Boeing Promises Changes After Getting Poor Grades in a Government Audit of Manufacturing Quality

(AP) -- Responding to a U.S. government audit, Boeing said Tuesday that it would work with employees found to have violated company manufacturing procedures to make sure they understand instructions for their jobs.

The aircraft maker detailed its latest steps to correct lapses in quality in a memo to employees from Stan Deal, president of Boeing's commercial plane division.

The memo went out after the Federal Aviation Administration finished a six-week review of the company's manufacturing processes for the 737 Max jetliner after a panel blew off one of the planes during an Alaska Airlines flight on Jan. 5.

The FAA reviewed 89 aspects of production at Boeing's plant in Renton, Washington, and found the company failed 33 of them, according to a person familiar with the report. The person spoke on condition of anonymity to discuss details that have not been publicly released – although they were reported earlier by The New York Times, which saw a slide presentation on the government's audit.

"The vast majority" of violations found by the FAA involved workers not following Boeing's approved procedures, Deal said in his memo.

Deal said the company will take remedial steps that include "working with each employee noted with a non-compliance during the audit to ensure they fully understand the work instructions and procedures."

Boeing will also add weekly compliance checks for all work teams in the Renton factory, where Max jets are assembled, he said.

Deal acknowledged a recent conclusion by a panel of government and industry experts that found Boeing's procedures for ensuring safety were too complicated and changed too often.

"Our teams are working to simplify and streamline our processes and address the panel's recommendations," he told staff.

The day before the blowout on Alaska Airlines flight 1282, engineers and technicians at the airline wanted to remove the plane from service to examine a warning light tied to the plane's pressurization system, but the airline kept flying the plane and scheduled a maintenance check for late the following night, The New York Times reported Tuesday. Before that could happen, however, a door-plug panel blew off the jet 16,000 feet (4,800 meters) over Oregon.

Alaska told The Associated Press that the maintenance plan "was in line with all processes and procedures. Nothing required or suggested that the aircraft needed to be pulled from service."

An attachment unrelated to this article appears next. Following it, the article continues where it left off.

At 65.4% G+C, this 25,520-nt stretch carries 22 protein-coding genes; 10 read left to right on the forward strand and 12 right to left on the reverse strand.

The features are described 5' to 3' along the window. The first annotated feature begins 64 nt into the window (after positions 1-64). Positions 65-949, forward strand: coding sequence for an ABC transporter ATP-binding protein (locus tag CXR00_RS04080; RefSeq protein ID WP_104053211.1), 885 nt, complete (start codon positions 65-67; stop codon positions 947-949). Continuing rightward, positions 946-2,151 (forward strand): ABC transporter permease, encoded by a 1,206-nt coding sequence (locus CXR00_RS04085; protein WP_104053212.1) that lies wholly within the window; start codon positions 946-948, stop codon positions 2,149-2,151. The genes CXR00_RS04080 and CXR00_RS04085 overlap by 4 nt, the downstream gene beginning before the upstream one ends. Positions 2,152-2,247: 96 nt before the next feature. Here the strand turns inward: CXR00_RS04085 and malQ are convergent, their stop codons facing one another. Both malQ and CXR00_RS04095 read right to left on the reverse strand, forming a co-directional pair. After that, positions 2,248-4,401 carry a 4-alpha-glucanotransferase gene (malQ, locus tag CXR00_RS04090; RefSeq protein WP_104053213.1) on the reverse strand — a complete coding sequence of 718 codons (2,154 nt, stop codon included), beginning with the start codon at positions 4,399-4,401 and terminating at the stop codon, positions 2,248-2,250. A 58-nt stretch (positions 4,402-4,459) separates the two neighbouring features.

Bret Oestreich, president of the Aircraft Mechanics Fraternal Association, the union for technicians at Alaska, said there was nothing unusual in Alaska's handling of the matter. He said the warning light does not indicate the location of a possible pressurization issue, and mechanics had been unable to pinpoint a problem after the light tripped on three earlier flights.

The earlier cabin-pressurization warnings caused Alaska to stop using the plane on flights to Hawaii. A few days after the blowout, National Transportation Safety Board Chair Jennifer Homendy said the warnings were unrelated to the accident. A preliminary report pointed to four bolts that were missing after a repair job at the Boeing factory.

Besides the ongoing FAA and NTSB probes, Boeing faces a Justice Department investigation into whether its recent problems -- including the Jan. 5 blowout of an emergency door panel from an Alaska Airlines jet that had taken off from Portland, Oregon -- violate terms of a settlement the company reached in 2021 to avoid criminal prosecution after two crashes of Max jets in 2018 in Indonesia and 2019 in Ethiopia killed 346 people.

Separately on Tuesday, Boeing reported that it received orders for 15 jetliners in February and delivered 27 planes, including two Max jets each to Southwest Airlines and United Airlines. TD Cowen analyst Cai von Rumohr called the deliveries "anemic" but not surprising because of increased FAA scrutiny of the company.

The slowdown in deliveries is putting Boeing farther behind European rival Airbus, which delivered 49 planes last month, and becoming increasingly frustrating for airlines.

Southwest said it might have to reduce its growth, as it now expects to receive fewer Max jets than it planned because of Boeing's struggles.

Shares of Arlington, Virginia-based Boeing Co. closed Tuesday down more than 4%.